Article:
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Major J T M Rigby
Late Coldstream Guards
by Major General P G Williams CMG OBE
formerly Coldstream Guards

John Terence Michael Rigby was born on 3rd June 1937 in Leeds and died, aged 82, on 12th June 2019.

After a brief spell as an apprentice motorcycle mechanic, he joined the Coldstream as a boy soldier on 21st April 1954 and was posted to the 3rd Battalion at Wellington Barracks before moving on in August 1954 to Krefeld and the 2nd Battalion in which he served for the next decade or so in Germany, England, Kenya and Aden, where he was the Intelligence Sergeant and Battalion Arabic Interpreter.  During this period, he became a Drummer, passed a Drum Majors course and spent some time instructing a King’s African Rifles corps of drums.  In Kenya he had passed the Swahili language course and in Aden he passed the Colloquial Arabic exam; his desire to master other languages was to be a distinguishing feature of his highly unusual career.

In 1966 he was posted as an Acting Colour Sergeant to HQ 51st Gurkha Infantry Brigade in Borneo.  On his return to England and the Guards Depot in early 1967, John seized the opportunity to marry Lorna Stalker, a schoolfriend of his youngest sister.  He then left for Arabia again, initially refreshing his Arabic in Aden before moving on to spend almost two years with the Trucial Oman Scouts in Sharjah, once more as an Acting Colour Sergeant.

After a year with the 2nd Battalion in Wellington Barracks and Münster, John’s posting as CQMS of No 13 Company at the Guards Depot from 1970 until 1972 coincided with the births of his and Lorna’s two elder daughters, Helen and Claire.  In July 1972 he was promoted and joined the 1st Battalion for the first time, serving in London, Northern Ireland and West Berlin as CSM of No 1 Company and then of Headquarter Company.  During this time, he was an outstanding Intelligence Warrant Officer during the 1st Battalion’s tour in West Belfast, playing the role of ‘Gordon, My Superior’ in support of the author.

In August 1976 John was promoted again and was posted as the Regimental Sergeant Major and WO1 Chief Instructor of the Kuwait Military Academy, an appointment for which he was ideally suited as a fluent Arabist, both spoken and written, and as one of life’s natural diplomats and problem-solvers.  It was while they were in Kuwait that in March 1979 Lorna gave birth to Joanna, their third daughter.  John was so deeply respected by his Kuwaiti comrades that they insisted on him registering Joanna as a Kuwaiti citizen, a unique honour that reflected the bond that John had created with them.

Maj Gen Burns, Maj Felton, and
CSM Rigby. Berlin 1974

Ulster John ‘Gordon’ Rigby and
Peter Williams, in early 1976

In April 1980 John received a commission in the Regiment, a decision that was thoroughly deserved and long overdue in the opinion of those who knew him well.  Starting as the Families Officer in Caterham, in 1981 he became the 2nd Battalion’s Technical Quartermaster in Fallingbostel before moving on to be the 1st Battalion’s Quartermaster in 1984, serving as such in Caterham, the Falklands and Hong Kong.   He was an unflappable operator, coping with whatever challenges presented themselves, not least the task of creating at almost no notice a tented camp for thousands of Boy Scouts in the New Territories.  During this tour he is even said to have taught himself basic Cantonese by watching the Chinese television subtitles.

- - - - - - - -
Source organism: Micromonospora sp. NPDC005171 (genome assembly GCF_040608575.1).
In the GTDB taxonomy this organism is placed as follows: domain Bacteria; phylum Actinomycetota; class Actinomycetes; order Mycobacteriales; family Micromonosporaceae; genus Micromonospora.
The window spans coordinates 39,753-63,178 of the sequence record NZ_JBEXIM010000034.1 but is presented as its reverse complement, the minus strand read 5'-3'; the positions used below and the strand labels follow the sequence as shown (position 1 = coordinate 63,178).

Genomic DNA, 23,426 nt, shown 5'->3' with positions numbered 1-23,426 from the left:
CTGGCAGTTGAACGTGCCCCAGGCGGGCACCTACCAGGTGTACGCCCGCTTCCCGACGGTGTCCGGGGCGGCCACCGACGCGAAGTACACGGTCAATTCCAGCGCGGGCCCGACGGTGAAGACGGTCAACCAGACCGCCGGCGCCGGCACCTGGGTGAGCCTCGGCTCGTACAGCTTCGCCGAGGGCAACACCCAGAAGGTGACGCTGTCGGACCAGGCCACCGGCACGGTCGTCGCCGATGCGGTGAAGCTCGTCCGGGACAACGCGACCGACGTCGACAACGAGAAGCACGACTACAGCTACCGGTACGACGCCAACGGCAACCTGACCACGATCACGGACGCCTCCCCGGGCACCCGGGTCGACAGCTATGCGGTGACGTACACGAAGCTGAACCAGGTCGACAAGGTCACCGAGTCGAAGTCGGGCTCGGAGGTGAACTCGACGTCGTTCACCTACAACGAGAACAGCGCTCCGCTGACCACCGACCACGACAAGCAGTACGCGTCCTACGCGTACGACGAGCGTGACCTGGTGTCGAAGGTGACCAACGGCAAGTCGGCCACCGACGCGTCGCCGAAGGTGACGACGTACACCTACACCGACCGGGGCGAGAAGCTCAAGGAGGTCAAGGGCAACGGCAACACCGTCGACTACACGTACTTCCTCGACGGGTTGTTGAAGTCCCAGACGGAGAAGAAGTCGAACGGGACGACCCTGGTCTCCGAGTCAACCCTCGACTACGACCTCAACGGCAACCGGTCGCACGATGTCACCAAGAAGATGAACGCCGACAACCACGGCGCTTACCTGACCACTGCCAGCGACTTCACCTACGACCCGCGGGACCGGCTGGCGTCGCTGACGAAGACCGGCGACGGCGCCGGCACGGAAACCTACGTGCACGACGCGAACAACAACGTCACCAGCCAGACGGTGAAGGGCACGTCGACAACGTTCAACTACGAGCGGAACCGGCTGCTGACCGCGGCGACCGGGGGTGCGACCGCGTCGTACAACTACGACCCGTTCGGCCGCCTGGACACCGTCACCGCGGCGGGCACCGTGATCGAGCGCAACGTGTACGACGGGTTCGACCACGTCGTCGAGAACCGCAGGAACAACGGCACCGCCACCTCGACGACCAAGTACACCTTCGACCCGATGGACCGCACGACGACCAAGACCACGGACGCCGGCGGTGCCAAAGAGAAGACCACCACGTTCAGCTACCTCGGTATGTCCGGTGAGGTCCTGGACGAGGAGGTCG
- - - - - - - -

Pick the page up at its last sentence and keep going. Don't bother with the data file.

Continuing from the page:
Leaving regimental duty after 33 years, John was appointed as an Instructor at the Army School of Training Support in Beaconsfield before moving in 1989 to Bielefeld to serve as SO2 G3 (Operational Training) at HQ 1st British Corps.  In October 1990 he was transferred to the SO2 G5 (Host Nation Support and Arabic Interpreter) post as the Corps prepared itself for Operation GRANBY, the operation to liberate Kuwait from its occupation by Saddam Hussein.  Rarely can someone with such a depth of previous local knowledge have been available at such a critical time. 

In March 1991 he returned from Kuwait to discover that he would receive no further promotion and so he decided to bid farewell to the Regular Army.  He spent the next six years at Lincoln’s Inn as the Permanent Staff Administrative Officer for 68 (Inns of Court and City Yeomanry) Signal Squadron before finally leaving the Army in March 1997, after 43 years of military service.

Where some people retire to the golf course, John moved on to another career, spending the next six years as the Town Clerk of Horley, near Gatwick, dealing with many issues that would be familiar to soldiers and even more that would not.  Even after he handed over the job in Horley, John kept his hand in as a problem-solver, acting as the part-time Town Clerk of Caterham-on-the-Hill.  In 2017 he went on to serve with distinction as the President of the Riding Masters, Quartermasters and Directors of Music of the Household Division Association.

John and Lorna enjoyed a long and happy marriage and were utterly devoted to their three girls.  Tragically Joanna and Claire predeceased John and so it is to Lorna and to Helen and her family that our thoughts and prayers must go as we mourn the death of a most exceptional gentleman and a Coldstreamer who was truly Second to None.

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